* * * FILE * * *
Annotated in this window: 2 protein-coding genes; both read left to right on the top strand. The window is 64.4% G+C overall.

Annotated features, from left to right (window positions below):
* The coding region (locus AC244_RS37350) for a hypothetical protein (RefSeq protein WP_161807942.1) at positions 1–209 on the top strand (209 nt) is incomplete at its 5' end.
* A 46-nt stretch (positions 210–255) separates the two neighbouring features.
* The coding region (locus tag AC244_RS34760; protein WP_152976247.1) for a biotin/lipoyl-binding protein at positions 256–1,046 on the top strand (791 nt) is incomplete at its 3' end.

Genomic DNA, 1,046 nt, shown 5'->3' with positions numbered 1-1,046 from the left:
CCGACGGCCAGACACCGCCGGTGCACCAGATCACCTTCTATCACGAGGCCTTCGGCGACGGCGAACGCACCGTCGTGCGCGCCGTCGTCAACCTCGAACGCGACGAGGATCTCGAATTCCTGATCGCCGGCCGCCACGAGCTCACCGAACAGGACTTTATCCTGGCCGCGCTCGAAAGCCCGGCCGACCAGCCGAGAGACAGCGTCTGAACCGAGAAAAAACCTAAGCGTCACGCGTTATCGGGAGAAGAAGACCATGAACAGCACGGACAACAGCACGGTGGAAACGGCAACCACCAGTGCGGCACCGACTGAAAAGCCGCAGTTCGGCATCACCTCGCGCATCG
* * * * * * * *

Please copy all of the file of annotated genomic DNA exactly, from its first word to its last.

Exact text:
Annotated in this window: 2 protein-coding genes; both read left to right on the top strand. The window is 64.4% G+C overall.

Annotated features, from left to right (window positions below):
* The coding region (locus AC244_RS37350) for a hypothetical protein (RefSeq protein WP_161807942.1) at positions 1–209 on the top strand (209 nt) is incomplete at its 5' end.
* A 46-nt stretch (positions 210–255) separates the two neighbouring features.
* The coding region (locus tag AC244_RS34760; protein WP_152976247.1) for a biotin/lipoyl-binding protein at positions 256–1,046 on the top strand (791 nt) is incomplete at its 3' end.

Genomic DNA, 1,046 nt, shown 5'->3' with positions numbered 1-1,046 from the left:
CCGACGGCCAGACACCGCCGGTGCACCAGATCACCTTCTATCACGAGGCCTTCGGCGACGGCGAACGCACCGTCGTGCGCGCCGTCGTCAACCTCGAACGCGACGAGGATCTCGAATTCCTGATCGCCGGCCGCCACGAGCTCACCGAACAGGACTTTATCCTGGCCGCGCTCGAAAGCCCGGCCGACCAGCCGAGAGACAGCGTCTGAACCGAGAAAAAACCTAAGCGTCACGCGTTATCGGGAGAAGAAGACCATGAACAGCACGGACAACAGCACGGTGGAAACGGCAACCACCAGTGCGGCACCGACTGAAAAGCCGCAGTTCGGCATCACCTCGCGCATCG